Catherine Saucedo, deputy director of the Smoking Cessation Leadership Center at the University of California, San Francisco, noted that smoking often affects people who are vulnerable for other reasons, including income and education. Nearly half of quitline callers have behavioral health conditions.

“When you quit smoking, yes, you’re going to improve your physical health, but at the same time, you’re actually improving your mental health, which we all could use right now,” Saucedo said. “The effect is similar to an antidepressant. Not everybody realizes that it has that much of an impact.”

Bailey, DiGiulio and Saucedo were part of a panel that recently dissected the issue. Other panelists were Dr. Brian Hurley, president of the American Society of Addiction Medicine; and Dr. Ken Duckworth, chief medical officer for the National Alliance on Mental Illness. Matt Pierce, program officer from the Robert Wood Johnson Foundation in Princeton, N.J., moderated.

Duckworth noted there could be a long tail of mental health issues stemming from the pandemic, and Hurley suggested tailoring smoking cessation treatment to individuals. Strategies could include combining medical options and a mix of medications, counseling and support.


DiGiulio said insurance coverage for programs to help people quit, as well as counseling and medications, are among keys to helping reduce tobacco use.

Bailey said increases in excise taxes that encourage people to not smoke and bans on smoking in public places have also been helpful. Working from home during the pandemic may have made it easier for people to smoke, she said, because they’re not impeded by the rules in place for public spaces.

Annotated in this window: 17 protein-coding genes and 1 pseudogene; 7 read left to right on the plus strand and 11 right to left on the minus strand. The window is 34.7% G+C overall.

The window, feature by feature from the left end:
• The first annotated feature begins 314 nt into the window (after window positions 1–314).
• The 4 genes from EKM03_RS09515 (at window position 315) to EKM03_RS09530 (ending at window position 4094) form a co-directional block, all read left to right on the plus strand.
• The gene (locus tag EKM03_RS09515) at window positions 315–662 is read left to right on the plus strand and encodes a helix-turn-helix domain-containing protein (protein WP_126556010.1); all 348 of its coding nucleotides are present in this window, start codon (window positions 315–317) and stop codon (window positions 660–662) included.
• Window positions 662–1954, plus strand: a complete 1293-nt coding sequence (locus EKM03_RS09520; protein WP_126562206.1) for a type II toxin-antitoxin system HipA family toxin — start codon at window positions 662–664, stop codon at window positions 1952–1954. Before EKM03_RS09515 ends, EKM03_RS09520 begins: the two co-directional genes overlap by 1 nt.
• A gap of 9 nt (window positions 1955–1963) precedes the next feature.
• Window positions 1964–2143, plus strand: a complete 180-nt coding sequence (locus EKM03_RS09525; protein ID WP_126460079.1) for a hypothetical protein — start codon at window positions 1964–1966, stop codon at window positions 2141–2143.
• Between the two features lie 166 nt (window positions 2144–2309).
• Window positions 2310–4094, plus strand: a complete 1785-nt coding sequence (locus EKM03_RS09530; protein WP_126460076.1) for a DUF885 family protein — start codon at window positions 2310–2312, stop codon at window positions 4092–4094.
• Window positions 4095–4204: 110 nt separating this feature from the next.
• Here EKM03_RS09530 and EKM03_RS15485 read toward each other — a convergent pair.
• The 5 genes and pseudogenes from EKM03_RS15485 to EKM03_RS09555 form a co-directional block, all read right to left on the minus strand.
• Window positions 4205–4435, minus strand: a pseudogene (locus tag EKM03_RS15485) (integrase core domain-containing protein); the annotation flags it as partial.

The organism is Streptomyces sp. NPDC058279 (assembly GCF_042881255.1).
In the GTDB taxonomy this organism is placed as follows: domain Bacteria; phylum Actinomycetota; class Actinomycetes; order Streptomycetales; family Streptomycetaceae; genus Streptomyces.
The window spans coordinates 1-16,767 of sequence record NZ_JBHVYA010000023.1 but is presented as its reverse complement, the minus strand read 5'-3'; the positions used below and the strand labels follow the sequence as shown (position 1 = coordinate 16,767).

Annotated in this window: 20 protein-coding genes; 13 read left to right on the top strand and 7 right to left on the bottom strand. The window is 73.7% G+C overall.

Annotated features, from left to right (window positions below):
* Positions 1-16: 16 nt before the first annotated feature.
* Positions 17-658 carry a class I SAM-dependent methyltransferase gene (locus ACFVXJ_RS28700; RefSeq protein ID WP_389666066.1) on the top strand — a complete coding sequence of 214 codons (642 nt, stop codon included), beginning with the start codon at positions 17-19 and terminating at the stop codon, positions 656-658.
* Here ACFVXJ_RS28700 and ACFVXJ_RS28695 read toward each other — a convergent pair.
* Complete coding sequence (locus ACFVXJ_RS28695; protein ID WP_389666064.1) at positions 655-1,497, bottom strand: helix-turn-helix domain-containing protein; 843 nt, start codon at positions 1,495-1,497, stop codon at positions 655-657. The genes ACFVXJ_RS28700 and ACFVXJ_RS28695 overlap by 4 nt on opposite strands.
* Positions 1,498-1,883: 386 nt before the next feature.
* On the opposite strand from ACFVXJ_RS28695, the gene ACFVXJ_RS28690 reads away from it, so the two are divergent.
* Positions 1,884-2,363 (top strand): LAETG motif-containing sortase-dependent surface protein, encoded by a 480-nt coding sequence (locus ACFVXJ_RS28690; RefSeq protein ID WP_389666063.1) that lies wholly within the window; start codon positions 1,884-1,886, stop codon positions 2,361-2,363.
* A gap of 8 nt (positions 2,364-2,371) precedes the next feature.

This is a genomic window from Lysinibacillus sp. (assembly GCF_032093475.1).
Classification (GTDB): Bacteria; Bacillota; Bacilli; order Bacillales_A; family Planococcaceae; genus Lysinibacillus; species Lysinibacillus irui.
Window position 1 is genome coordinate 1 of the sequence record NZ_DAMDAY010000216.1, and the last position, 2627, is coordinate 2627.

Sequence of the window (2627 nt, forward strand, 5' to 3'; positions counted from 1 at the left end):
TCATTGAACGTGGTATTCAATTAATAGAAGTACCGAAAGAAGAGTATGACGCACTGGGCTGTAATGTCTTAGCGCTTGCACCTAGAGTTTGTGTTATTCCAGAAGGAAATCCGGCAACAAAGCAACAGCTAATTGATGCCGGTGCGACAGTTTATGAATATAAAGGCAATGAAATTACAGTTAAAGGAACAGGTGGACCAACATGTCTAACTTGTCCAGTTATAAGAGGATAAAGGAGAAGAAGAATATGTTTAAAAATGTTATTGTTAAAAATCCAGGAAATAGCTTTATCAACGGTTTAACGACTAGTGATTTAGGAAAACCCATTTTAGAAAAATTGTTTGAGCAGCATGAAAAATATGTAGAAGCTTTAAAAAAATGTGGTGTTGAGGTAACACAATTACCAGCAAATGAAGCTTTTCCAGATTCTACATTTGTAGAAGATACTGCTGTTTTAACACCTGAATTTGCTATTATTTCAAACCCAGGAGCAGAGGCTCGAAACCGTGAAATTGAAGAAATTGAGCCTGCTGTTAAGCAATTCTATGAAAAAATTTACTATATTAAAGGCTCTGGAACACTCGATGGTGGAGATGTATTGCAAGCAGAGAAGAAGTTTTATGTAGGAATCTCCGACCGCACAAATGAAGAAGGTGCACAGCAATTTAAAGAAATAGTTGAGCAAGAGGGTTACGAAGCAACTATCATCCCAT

An initiative meant to get smoking cessation back on track is due to begin at the end of this month. Rodgers will be featured in the upcoming social media campaign aimed at reducing smoking through empathetic and supportive messages.

Rodgers said she was motivated to quit in part because a friend who works in addiction research told her that cigarettes can worsen symptoms of anxiety or depression. Media images early in the pandemic of people on gurneys or using respirators made her want to reduce her own risks.


Rodgers used techniques learned in meditation to help herself quit, along with the support of family and friends. Having the security of a job with salary and benefits also helped her by making life easier, she said.

“I think that could be a big component about why people continue to smoke, is that when you don’t have the economic means to feel safe, it is very hard to take care of yourself and your health,” Rodgers added.

More information

The U.S. Centers for Disease Control and Prevention has more on how to quit smoking.

SOURCES: Linda Bailey, JD, MHS, president/CEO, North American Quitline Consortium, Phoenix; Katie Rodgers, teacher, Oakland, Calif.; Anne DiGiulio, national director, lung health policy, American Lung Association, Washington, D.C.; Catherine Saucedo, deputy director, Smoking Cessation Leadership Center, University of California, San Francisco; Ken Duckworth, MD, chief medical officer, National Alliance on Mental Illness, Arlington, Va.; Brian Hurley, MD, MBA, president, American Society of Addiction Medicine, Los Angeles; Matt Pierce, senior program officer, Robert Wood Johnson Foundation, Princeton, N.J.